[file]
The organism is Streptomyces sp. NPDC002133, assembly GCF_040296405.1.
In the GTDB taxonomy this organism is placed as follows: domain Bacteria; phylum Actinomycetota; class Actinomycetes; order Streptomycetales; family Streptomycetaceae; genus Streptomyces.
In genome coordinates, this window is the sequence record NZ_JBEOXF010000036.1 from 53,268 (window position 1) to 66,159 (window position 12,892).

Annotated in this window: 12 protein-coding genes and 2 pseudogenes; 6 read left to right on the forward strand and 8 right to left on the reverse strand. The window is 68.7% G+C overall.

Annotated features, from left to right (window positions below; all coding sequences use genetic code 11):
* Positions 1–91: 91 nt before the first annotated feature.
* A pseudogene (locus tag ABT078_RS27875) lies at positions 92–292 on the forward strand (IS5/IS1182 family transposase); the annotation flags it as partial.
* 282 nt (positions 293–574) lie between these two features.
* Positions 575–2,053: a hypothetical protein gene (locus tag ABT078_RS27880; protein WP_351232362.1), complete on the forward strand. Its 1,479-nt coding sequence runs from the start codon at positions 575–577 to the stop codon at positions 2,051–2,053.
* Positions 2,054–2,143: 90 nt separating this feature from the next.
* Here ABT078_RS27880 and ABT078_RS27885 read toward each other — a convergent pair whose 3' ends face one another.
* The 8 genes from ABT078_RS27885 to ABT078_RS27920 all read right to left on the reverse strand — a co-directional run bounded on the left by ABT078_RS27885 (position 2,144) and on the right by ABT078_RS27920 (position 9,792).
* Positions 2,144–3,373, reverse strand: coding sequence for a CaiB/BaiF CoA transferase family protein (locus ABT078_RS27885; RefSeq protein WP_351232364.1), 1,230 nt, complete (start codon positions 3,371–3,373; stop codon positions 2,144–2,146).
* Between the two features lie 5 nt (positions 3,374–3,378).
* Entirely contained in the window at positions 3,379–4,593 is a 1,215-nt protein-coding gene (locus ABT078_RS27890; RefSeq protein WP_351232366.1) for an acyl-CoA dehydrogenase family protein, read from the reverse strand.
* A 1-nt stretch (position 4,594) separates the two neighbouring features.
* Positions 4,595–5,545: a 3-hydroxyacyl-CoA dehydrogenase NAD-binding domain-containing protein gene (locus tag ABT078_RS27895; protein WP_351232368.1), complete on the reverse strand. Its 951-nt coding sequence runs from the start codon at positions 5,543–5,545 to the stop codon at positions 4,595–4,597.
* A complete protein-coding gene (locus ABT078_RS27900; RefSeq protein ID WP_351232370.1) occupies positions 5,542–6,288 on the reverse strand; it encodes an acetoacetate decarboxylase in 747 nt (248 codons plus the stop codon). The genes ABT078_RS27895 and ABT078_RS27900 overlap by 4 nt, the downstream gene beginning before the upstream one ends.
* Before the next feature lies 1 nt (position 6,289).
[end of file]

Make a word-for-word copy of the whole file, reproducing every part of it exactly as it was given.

The organism is Streptomyces sp. NPDC002133, assembly GCF_040296405.1.
In the GTDB taxonomy this organism is placed as follows: domain Bacteria; phylum Actinomycetota; class Actinomycetes; order Streptomycetales; family Streptomycetaceae; genus Streptomyces.
In genome coordinates, this window is the sequence record NZ_JBEOXF010000036.1 from 53,268 (window position 1) to 66,159 (window position 12,892).

Annotated in this window: 12 protein-coding genes and 2 pseudogenes; 6 read left to right on the forward strand and 8 right to left on the reverse strand. The window is 68.7% G+C overall.

Annotated features, from left to right (window positions below; all coding sequences use genetic code 11):
* Positions 1–91: 91 nt before the first annotated feature.
* A pseudogene (locus tag ABT078_RS27875) lies at positions 92–292 on the forward strand (IS5/IS1182 family transposase); the annotation flags it as partial.
* 282 nt (positions 293–574) lie between these two features.
* Positions 575–2,053: a hypothetical protein gene (locus tag ABT078_RS27880; protein WP_351232362.1), complete on the forward strand. Its 1,479-nt coding sequence runs from the start codon at positions 575–577 to the stop codon at positions 2,051–2,053.
* Positions 2,054–2,143: 90 nt separating this feature from the next.
* Here ABT078_RS27880 and ABT078_RS27885 read toward each other — a convergent pair whose 3' ends face one another.
* The 8 genes from ABT078_RS27885 to ABT078_RS27920 all read right to left on the reverse strand — a co-directional run bounded on the left by ABT078_RS27885 (position 2,144) and on the right by ABT078_RS27920 (position 9,792).
* Positions 2,144–3,373, reverse strand: coding sequence for a CaiB/BaiF CoA transferase family protein (locus ABT078_RS27885; RefSeq protein WP_351232364.1), 1,230 nt, complete (start codon positions 3,371–3,373; stop codon positions 2,144–2,146).
* Between the two features lie 5 nt (positions 3,374–3,378).
* Entirely contained in the window at positions 3,379–4,593 is a 1,215-nt protein-coding gene (locus ABT078_RS27890; RefSeq protein WP_351232366.1) for an acyl-CoA dehydrogenase family protein, read from the reverse strand.
* A 1-nt stretch (position 4,594) separates the two neighbouring features.
* Positions 4,595–5,545: a 3-hydroxyacyl-CoA dehydrogenase NAD-binding domain-containing protein gene (locus tag ABT078_RS27895; protein WP_351232368.1), complete on the reverse strand. Its 951-nt coding sequence runs from the start codon at positions 5,543–5,545 to the stop codon at positions 4,595–4,597.
* A complete protein-coding gene (locus ABT078_RS27900; RefSeq protein ID WP_351232370.1) occupies positions 5,542–6,288 on the reverse strand; it encodes an acetoacetate decarboxylase in 747 nt (248 codons plus the stop codon). The genes ABT078_RS27895 and ABT078_RS27900 overlap by 4 nt, the downstream gene beginning before the upstream one ends.
* Before the next feature lies 1 nt (position 6,289).